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dc.contributor.authorJohnson, Nels Gordonen
dc.date.accessioned2014-07-16T22:52:10Zen
dc.date.available2014-07-16T22:52:10Zen
dc.date.issued2012-12-06en
dc.identifier.othervt_gsexam:16en
dc.identifier.urihttp://hdl.handle.net/10919/49551en
dc.description.abstractIn public health, biomedical, epidemiological, and other applications, data collected are often measured with error. When mismeasured data is used in a regression analysis, not accounting for the measurement error can lead to incorrect inference about the relationships between the covariates and the response. We investigate measurement error in the covariates of two types of regression models.  For each we propose a fully Bayesian approach that treats the variable measured with error as a latent variable to be integrated over, and a semi-Bayesian approach which uses a first order Laplace approximation to marginalize the variable measured with error out of the likelihood.

The first model is the matched case-control study for analyzing clustered binary outcomes. We develop low-rank thin plate splines for the case where a variable measured with error has an unknown, nonlinear relationship with the response. In addition to the semi- and fully Bayesian approaches, we propose another using expectation-maximization to detect both parametric and nonparametric relationships between the covariates and the binary outcome. We assess the performance of each method via simulation terms of mean squared error and mean bias. We illustrate each method on a perturbed example of 1--4 matched case-control study.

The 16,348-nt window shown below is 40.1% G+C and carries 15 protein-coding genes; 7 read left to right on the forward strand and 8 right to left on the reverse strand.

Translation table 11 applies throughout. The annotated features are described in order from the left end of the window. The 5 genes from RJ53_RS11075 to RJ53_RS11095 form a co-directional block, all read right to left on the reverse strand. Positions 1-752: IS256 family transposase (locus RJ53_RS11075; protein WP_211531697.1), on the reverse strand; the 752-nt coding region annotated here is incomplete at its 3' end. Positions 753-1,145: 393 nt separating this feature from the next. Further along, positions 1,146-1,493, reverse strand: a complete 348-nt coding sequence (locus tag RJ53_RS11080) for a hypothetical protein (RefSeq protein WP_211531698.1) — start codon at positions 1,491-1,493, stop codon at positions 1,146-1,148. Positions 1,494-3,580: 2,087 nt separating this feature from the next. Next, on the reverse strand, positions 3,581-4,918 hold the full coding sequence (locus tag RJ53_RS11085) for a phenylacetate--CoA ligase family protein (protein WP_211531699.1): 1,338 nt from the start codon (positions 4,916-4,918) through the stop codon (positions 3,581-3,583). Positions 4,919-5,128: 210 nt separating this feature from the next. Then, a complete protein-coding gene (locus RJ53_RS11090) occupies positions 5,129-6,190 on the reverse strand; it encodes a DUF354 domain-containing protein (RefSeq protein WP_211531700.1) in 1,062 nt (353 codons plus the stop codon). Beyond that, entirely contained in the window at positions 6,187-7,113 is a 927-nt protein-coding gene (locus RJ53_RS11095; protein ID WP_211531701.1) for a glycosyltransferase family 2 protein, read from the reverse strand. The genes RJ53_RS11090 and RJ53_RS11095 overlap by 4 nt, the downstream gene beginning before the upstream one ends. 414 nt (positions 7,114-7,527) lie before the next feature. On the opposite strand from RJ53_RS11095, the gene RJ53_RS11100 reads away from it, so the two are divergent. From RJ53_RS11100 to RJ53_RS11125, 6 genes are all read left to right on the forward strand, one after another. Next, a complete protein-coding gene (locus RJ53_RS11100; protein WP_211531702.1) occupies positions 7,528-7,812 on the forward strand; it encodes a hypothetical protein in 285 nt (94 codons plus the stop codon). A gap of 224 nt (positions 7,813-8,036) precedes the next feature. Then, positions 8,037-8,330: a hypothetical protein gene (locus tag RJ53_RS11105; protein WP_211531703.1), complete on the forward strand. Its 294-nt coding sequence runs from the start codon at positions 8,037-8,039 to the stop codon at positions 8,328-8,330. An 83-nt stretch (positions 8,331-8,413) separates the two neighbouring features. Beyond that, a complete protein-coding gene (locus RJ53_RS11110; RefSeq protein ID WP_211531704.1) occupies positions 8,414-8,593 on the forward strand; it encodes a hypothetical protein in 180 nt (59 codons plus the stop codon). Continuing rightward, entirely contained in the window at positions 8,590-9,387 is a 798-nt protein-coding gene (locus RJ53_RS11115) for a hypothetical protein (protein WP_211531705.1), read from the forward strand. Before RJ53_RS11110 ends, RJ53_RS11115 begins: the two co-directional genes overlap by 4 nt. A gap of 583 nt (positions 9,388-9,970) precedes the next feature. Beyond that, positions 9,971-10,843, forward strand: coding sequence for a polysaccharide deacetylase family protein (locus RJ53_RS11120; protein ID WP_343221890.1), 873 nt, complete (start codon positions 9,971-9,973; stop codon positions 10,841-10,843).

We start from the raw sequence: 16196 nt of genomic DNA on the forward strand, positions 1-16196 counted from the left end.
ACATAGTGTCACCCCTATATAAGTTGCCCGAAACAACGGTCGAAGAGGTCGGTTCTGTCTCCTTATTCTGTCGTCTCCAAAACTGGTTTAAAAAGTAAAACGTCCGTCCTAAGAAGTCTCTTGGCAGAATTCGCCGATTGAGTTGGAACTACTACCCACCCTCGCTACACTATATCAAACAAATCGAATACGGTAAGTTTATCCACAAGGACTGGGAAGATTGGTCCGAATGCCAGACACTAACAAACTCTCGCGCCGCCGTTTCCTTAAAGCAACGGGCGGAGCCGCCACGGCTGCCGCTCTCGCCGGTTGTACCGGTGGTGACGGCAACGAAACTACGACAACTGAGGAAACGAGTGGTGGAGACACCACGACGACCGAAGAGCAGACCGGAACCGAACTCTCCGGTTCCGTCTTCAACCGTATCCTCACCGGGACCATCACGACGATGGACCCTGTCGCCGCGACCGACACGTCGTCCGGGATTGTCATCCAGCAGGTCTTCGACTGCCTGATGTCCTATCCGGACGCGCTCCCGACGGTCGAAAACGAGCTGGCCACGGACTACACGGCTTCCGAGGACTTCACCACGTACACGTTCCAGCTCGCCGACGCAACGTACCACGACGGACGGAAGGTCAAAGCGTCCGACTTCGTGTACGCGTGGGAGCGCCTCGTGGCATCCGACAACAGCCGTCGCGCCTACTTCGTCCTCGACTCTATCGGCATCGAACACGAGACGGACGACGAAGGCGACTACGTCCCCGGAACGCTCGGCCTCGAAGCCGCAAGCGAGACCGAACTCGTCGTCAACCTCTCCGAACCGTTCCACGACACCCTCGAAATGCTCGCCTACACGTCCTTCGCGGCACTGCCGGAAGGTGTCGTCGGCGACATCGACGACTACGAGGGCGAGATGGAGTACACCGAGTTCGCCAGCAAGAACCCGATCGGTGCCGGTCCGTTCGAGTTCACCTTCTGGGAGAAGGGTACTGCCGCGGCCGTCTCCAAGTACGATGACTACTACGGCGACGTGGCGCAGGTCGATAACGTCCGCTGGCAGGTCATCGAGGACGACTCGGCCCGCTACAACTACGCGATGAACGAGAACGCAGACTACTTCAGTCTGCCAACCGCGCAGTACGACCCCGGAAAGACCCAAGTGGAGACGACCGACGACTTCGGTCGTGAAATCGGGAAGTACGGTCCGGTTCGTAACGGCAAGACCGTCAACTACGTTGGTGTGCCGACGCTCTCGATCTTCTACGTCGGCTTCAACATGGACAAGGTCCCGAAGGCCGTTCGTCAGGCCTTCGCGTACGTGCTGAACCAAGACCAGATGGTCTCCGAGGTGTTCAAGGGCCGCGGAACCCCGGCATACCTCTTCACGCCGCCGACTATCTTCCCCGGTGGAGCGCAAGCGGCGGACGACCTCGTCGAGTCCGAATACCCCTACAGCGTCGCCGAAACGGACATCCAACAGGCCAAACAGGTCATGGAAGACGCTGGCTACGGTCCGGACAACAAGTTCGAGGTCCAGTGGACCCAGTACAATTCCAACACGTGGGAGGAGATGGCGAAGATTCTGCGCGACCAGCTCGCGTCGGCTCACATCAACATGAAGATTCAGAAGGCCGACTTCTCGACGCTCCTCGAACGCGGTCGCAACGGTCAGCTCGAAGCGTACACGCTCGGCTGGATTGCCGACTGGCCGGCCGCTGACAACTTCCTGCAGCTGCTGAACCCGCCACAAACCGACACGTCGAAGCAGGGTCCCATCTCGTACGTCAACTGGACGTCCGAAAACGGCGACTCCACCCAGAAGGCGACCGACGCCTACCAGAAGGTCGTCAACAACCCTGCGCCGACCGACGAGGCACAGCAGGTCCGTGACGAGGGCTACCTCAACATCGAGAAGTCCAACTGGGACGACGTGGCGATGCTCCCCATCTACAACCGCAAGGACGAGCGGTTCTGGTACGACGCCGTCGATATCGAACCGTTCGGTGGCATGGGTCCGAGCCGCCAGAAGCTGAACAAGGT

The second regression model is the generalized linear model (GLM) with unknown link function. Usually, the link function is chosen by the user based on the distribution of the response variable, often to be the canonical link. However, when covariates are measured with error, incorrect inference as a result of the error can be compounded by incorrect choice of link function. We assess performance via simulation of the semi- and fully Bayesian methods in terms of mean squared error. We illustrate each method on the Framingham Heart Study dataset.

The simulation results for both regression models support that the fully Bayesian approach is at least as good as the semi-Bayesian approach for adjusting for measurement error, particularly when the distribution of the variable of measure with error and the distribution of the measurement error are misspecified.
en
dc.format.mediumETDen
dc.publisherVirginia Techen
dc.rightsIn Copyrighten
dc.rights.urihttp://rightsstatements.org/vocab/InC/1.0/en
dc.subjectBayesian methodsen
dc.subjecterror-in-covariatesen
dc.subjectgeneralized linear modelsen
dc.subjectmatched case-control studiesen
dc.subjectmixed modelsen
dc.subjectsemiparametric regen
dc.titleSemiparametric Regression Methods with Covariate Measurement Erroren
dc.typeDissertationen
dc.contributor.departmentStatisticsen
dc.description.degreePh. D.en
thesis.degree.namePh. D.en
thesis.degree.leveldoctoralen
thesis.degree.grantorVirginia Polytechnic Institute and State Universityen
thesis.degree.disciplineStatisticsen
dc.contributor.committeechairKim, Inyoungen
dc.contributor.committeememberLeman, Scott C.en
dc.contributor.committeememberTerrell, George R.en
dc.contributor.committeememberDu, Pangen


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